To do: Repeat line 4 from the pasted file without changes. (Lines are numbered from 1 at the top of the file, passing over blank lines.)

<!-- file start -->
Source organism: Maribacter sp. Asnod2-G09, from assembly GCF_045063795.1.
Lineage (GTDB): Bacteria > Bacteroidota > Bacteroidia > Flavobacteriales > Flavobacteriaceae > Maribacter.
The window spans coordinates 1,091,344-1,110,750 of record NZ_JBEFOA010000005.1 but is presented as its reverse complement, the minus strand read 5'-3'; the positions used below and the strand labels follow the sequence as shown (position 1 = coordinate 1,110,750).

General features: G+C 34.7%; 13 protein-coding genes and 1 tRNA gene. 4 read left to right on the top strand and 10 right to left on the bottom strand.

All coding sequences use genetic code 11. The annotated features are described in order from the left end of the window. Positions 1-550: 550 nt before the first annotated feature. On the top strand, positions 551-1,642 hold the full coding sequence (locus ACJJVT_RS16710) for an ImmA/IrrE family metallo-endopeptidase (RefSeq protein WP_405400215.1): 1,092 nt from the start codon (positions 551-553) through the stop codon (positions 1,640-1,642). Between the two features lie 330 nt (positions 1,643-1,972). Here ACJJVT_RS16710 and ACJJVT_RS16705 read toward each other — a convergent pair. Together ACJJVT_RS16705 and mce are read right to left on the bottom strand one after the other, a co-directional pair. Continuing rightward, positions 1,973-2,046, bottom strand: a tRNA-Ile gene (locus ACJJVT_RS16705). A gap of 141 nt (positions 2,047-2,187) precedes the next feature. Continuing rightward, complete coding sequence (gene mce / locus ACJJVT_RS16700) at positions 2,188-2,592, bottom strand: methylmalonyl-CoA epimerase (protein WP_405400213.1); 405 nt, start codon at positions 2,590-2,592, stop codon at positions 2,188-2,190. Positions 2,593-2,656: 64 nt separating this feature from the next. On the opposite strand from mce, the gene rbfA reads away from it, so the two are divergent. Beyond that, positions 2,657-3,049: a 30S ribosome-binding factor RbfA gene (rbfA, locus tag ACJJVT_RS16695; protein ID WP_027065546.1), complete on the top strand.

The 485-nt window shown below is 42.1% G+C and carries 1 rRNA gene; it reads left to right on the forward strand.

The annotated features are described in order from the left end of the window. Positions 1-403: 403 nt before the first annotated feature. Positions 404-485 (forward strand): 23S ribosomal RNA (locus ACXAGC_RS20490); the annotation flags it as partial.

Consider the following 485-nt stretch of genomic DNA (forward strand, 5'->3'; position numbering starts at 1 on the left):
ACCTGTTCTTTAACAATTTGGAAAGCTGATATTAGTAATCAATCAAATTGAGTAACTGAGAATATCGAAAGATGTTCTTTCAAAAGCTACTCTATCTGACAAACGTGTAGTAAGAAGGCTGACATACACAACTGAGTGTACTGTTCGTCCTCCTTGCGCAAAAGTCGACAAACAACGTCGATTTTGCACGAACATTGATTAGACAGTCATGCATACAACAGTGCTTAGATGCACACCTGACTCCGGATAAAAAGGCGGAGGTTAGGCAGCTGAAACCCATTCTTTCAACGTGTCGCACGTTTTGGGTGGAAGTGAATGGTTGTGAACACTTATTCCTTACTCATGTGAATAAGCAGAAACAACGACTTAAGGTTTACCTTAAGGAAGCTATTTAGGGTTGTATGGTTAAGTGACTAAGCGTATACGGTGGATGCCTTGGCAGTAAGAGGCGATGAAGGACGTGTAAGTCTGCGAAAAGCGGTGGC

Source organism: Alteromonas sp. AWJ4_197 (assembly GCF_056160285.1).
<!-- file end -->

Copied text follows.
General features: G+C 34.7%; 13 protein-coding genes and 1 tRNA gene. 4 read left to right on the top strand and 10 right to left on the bottom strand.